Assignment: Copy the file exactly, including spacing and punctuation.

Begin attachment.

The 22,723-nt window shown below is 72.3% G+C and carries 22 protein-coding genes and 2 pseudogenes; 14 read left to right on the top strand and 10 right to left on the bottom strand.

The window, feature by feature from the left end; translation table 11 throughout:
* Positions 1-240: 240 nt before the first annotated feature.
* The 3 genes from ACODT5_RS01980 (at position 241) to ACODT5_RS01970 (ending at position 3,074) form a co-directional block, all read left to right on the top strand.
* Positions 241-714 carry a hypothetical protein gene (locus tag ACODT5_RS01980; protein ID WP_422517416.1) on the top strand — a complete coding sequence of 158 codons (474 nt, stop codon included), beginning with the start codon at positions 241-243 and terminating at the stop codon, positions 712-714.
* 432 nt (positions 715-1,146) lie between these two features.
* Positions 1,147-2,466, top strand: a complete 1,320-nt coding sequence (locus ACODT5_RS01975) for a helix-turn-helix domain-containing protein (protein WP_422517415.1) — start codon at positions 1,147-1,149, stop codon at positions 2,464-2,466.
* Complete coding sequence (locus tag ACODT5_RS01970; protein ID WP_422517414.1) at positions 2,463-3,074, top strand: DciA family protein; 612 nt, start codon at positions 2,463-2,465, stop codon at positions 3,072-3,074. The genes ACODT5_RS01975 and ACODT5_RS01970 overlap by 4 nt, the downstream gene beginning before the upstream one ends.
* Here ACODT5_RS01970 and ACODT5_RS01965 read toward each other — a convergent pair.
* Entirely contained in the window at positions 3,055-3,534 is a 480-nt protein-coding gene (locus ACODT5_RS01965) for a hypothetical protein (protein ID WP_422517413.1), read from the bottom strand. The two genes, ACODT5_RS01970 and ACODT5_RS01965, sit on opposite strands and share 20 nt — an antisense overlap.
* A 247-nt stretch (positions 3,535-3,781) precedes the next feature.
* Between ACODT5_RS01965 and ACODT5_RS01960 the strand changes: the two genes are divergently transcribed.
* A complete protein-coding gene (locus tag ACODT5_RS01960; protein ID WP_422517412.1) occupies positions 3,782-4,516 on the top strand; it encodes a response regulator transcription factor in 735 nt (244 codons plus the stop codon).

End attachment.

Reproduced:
The 22,723-nt window shown below is 72.3% G+C and carries 22 protein-coding genes and 2 pseudogenes; 14 read left to right on the top strand and 10 right to left on the bottom strand.

The window, feature by feature from the left end; translation table 11 throughout:
* Positions 1-240: 240 nt before the first annotated feature.
* The 3 genes from ACODT5_RS01980 (at position 241) to ACODT5_RS01970 (ending at position 3,074) form a co-directional block, all read left to right on the top strand.
* Positions 241-714 carry a hypothetical protein gene (locus tag ACODT5_RS01980; protein ID WP_422517416.1) on the top strand — a complete coding sequence of 158 codons (474 nt, stop codon included), beginning with the start codon at positions 241-243 and terminating at the stop codon, positions 712-714.
* 432 nt (positions 715-1,146) lie between these two features.
* Positions 1,147-2,466, top strand: a complete 1,320-nt coding sequence (locus ACODT5_RS01975) for a helix-turn-helix domain-containing protein (protein WP_422517415.1) — start codon at positions 1,147-1,149, stop codon at positions 2,464-2,466.
* Complete coding sequence (locus tag ACODT5_RS01970; protein ID WP_422517414.1) at positions 2,463-3,074, top strand: DciA family protein; 612 nt, start codon at positions 2,463-2,465, stop codon at positions 3,072-3,074. The genes ACODT5_RS01975 and ACODT5_RS01970 overlap by 4 nt, the downstream gene beginning before the upstream one ends.
* Here ACODT5_RS01970 and ACODT5_RS01965 read toward each other — a convergent pair.
* Entirely contained in the window at positions 3,055-3,534 is a 480-nt protein-coding gene (locus ACODT5_RS01965) for a hypothetical protein (protein ID WP_422517413.1), read from the bottom strand. The two genes, ACODT5_RS01970 and ACODT5_RS01965, sit on opposite strands and share 20 nt — an antisense overlap.
* A 247-nt stretch (positions 3,535-3,781) precedes the next feature.
* Between ACODT5_RS01965 and ACODT5_RS01960 the strand changes: the two genes are divergently transcribed.
* A complete protein-coding gene (locus tag ACODT5_RS01960; protein ID WP_422517412.1) occupies positions 3,782-4,516 on the top strand; it encodes a response regulator transcription factor in 735 nt (244 codons plus the stop codon).